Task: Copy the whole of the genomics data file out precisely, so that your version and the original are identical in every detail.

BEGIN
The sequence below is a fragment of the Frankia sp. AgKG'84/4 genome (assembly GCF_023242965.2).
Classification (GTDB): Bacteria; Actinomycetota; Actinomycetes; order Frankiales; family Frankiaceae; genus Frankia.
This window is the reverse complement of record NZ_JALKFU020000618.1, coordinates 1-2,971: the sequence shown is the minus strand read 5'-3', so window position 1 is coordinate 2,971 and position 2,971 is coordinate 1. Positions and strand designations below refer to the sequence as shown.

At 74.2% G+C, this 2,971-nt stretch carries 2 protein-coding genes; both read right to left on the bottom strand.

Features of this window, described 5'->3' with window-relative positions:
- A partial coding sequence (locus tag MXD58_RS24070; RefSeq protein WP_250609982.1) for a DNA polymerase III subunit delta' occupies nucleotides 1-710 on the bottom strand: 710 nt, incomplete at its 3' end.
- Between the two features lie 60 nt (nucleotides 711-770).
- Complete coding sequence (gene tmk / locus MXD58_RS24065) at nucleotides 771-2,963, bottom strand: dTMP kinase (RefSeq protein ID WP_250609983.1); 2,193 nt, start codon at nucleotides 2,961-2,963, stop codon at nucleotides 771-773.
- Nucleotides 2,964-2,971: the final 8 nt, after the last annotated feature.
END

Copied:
The sequence below is a fragment of the Frankia sp. AgKG'84/4 genome (assembly GCF_023242965.2).
Classification (GTDB): Bacteria; Actinomycetota; Actinomycetes; order Frankiales; family Frankiaceae; genus Frankia.
This window is the reverse complement of record NZ_JALKFU020000618.1, coordinates 1-2,971: the sequence shown is the minus strand read 5'-3', so window position 1 is coordinate 2,971 and position 2,971 is coordinate 1. Positions and strand designations below refer to the sequence as shown.

At 74.2% G+C, this 2,971-nt stretch carries 2 protein-coding genes; both read right to left on the bottom strand.

Features of this window, described 5'->3' with window-relative positions:
- A partial coding sequence (locus tag MXD58_RS24070; RefSeq protein WP_250609982.1) for a DNA polymerase III subunit delta' occupies nucleotides 1-710 on the bottom strand: 710 nt, incomplete at its 3' end.
- Between the two features lie 60 nt (nucleotides 711-770).
- Complete coding sequence (gene tmk / locus MXD58_RS24065) at nucleotides 771-2,963, bottom strand: dTMP kinase (RefSeq protein ID WP_250609983.1); 2,193 nt, start codon at nucleotides 2,961-2,963, stop codon at nucleotides 771-773.
- Nucleotides 2,964-2,971: the final 8 nt, after the last annotated feature.